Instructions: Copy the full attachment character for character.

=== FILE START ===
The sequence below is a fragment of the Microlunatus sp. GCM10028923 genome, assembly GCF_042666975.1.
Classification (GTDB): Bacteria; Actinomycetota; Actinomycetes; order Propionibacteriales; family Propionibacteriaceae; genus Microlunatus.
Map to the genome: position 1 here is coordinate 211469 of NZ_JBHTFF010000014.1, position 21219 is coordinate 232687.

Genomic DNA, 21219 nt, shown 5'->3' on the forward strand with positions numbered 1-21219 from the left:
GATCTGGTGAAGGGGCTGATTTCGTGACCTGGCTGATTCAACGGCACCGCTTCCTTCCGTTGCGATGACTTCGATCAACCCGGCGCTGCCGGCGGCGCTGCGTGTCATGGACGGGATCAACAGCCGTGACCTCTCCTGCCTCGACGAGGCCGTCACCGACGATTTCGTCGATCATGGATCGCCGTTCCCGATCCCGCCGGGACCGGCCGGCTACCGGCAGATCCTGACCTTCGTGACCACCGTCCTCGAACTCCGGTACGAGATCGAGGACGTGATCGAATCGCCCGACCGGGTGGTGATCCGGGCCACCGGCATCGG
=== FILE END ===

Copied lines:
The sequence below is a fragment of the Microlunatus sp. GCM10028923 genome, assembly GCF_042666975.1.
Classification (GTDB): Bacteria; Actinomycetota; Actinomycetes; order Propionibacteriales; family Propionibacteriaceae; genus Microlunatus.
Map to the genome: position 1 here is coordinate 211469 of NZ_JBHTFF010000014.1, position 21219 is coordinate 232687.

Genomic DNA, 21219 nt, shown 5'->3' on the forward strand with positions numbered 1-21219 from the left:
GATCTGGTGAAGGGGCTGATTTCGTGACCTGGCTGATTCAACGGCACCGCTTCCTTCCGTTGCGATGACTTCGATCAACCCGGCGCTGCCGGCGGCGCTGCGTGTCATGGACGGGATCAACAGCCGTGACCTCTCCTGCCTCGACGAGGCCGTCACCGACGATTTCGTCGATCATGGATCGCCGTTCCCGATCCCGCCGGGACCGGCCGGCTACCGGCAGATCCTGACCTTCGTGACCACCGTCCTCGAACTCCGGTACGAGATCGAGGACGTGATCGAATCGCCCGACCGGGTGGTGATCCGGGCCACCGGCATCGG